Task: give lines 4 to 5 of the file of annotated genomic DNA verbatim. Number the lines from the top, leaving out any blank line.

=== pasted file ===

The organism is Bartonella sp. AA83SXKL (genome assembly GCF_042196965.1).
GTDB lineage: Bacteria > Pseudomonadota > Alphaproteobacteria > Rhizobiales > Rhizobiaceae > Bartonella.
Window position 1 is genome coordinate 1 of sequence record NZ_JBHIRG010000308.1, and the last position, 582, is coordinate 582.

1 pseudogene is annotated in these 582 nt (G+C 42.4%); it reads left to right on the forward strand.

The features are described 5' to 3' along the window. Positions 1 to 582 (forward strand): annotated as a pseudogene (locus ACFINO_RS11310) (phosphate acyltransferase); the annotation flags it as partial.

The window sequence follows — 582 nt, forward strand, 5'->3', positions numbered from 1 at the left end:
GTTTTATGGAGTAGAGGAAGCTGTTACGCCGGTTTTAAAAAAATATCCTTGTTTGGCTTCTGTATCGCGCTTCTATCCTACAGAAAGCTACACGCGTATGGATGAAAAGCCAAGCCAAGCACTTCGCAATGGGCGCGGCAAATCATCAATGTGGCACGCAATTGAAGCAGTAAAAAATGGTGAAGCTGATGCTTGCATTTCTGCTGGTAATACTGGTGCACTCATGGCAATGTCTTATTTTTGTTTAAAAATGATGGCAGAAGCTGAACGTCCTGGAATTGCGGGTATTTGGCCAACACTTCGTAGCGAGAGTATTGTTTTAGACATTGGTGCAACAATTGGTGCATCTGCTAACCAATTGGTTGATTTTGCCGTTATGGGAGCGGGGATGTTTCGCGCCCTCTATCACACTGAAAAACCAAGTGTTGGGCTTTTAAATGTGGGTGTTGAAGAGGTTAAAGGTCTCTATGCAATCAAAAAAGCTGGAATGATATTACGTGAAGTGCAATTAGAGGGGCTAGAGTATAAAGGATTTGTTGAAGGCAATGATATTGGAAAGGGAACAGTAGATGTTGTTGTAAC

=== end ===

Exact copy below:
1 pseudogene is annotated in these 582 nt (G+C 42.4%); it reads left to right on the forward strand.

The features are described 5' to 3' along the window. Positions 1 to 582 (forward strand): annotated as a pseudogene (locus ACFINO_RS11310) (phosphate acyltransferase); the annotation flags it as partial.